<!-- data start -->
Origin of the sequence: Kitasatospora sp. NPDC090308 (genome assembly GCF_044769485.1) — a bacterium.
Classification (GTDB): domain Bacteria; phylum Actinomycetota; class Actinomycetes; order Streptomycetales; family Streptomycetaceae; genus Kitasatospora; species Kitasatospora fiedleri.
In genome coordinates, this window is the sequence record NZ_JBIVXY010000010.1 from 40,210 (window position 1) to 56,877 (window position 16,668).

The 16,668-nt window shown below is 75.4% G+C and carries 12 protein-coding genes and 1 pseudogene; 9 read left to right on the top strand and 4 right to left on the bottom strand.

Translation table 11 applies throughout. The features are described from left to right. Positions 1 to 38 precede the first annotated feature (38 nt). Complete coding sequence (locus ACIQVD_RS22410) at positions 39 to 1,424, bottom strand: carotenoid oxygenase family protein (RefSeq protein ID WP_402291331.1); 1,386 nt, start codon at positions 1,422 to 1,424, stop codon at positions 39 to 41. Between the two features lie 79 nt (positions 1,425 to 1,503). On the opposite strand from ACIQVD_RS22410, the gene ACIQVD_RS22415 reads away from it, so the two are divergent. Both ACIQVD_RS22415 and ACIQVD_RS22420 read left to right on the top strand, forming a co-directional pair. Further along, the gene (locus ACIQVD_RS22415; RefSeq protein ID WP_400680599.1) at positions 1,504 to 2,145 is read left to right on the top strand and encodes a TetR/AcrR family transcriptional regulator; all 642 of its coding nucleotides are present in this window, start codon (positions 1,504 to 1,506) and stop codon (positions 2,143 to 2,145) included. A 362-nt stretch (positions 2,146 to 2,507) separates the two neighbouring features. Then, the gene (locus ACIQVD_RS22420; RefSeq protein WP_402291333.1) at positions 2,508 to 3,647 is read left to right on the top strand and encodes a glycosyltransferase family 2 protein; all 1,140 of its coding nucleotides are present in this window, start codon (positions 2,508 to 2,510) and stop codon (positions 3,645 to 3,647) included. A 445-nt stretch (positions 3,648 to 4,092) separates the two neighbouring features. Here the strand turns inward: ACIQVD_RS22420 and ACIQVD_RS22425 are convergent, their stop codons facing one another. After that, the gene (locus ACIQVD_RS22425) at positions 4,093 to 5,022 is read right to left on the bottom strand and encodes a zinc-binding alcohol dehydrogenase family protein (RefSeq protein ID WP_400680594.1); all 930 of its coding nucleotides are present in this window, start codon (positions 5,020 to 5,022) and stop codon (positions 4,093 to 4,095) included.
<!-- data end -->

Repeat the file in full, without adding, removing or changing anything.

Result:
Origin of the sequence: Kitasatospora sp. NPDC090308 (genome assembly GCF_044769485.1) — a bacterium.
Classification (GTDB): domain Bacteria; phylum Actinomycetota; class Actinomycetes; order Streptomycetales; family Streptomycetaceae; genus Kitasatospora; species Kitasatospora fiedleri.
In genome coordinates, this window is the sequence record NZ_JBIVXY010000010.1 from 40,210 (window position 1) to 56,877 (window position 16,668).

The 16,668-nt window shown below is 75.4% G+C and carries 12 protein-coding genes and 1 pseudogene; 9 read left to right on the top strand and 4 right to left on the bottom strand.

Translation table 11 applies throughout. The features are described from left to right. Positions 1 to 38 precede the first annotated feature (38 nt). Complete coding sequence (locus ACIQVD_RS22410) at positions 39 to 1,424, bottom strand: carotenoid oxygenase family protein (RefSeq protein ID WP_402291331.1); 1,386 nt, start codon at positions 1,422 to 1,424, stop codon at positions 39 to 41. Between the two features lie 79 nt (positions 1,425 to 1,503). On the opposite strand from ACIQVD_RS22410, the gene ACIQVD_RS22415 reads away from it, so the two are divergent. Both ACIQVD_RS22415 and ACIQVD_RS22420 read left to right on the top strand, forming a co-directional pair. Further along, the gene (locus ACIQVD_RS22415; RefSeq protein ID WP_400680599.1) at positions 1,504 to 2,145 is read left to right on the top strand and encodes a TetR/AcrR family transcriptional regulator; all 642 of its coding nucleotides are present in this window, start codon (positions 1,504 to 1,506) and stop codon (positions 2,143 to 2,145) included. A 362-nt stretch (positions 2,146 to 2,507) separates the two neighbouring features. Then, the gene (locus ACIQVD_RS22420; RefSeq protein WP_402291333.1) at positions 2,508 to 3,647 is read left to right on the top strand and encodes a glycosyltransferase family 2 protein; all 1,140 of its coding nucleotides are present in this window, start codon (positions 2,508 to 2,510) and stop codon (positions 3,645 to 3,647) included. A 445-nt stretch (positions 3,648 to 4,092) separates the two neighbouring features. Here the strand turns inward: ACIQVD_RS22420 and ACIQVD_RS22425 are convergent, their stop codons facing one another. After that, the gene (locus ACIQVD_RS22425) at positions 4,093 to 5,022 is read right to left on the bottom strand and encodes a zinc-binding alcohol dehydrogenase family protein (RefSeq protein ID WP_400680594.1); all 930 of its coding nucleotides are present in this window, start codon (positions 5,020 to 5,022) and stop codon (positions 4,093 to 4,095) included.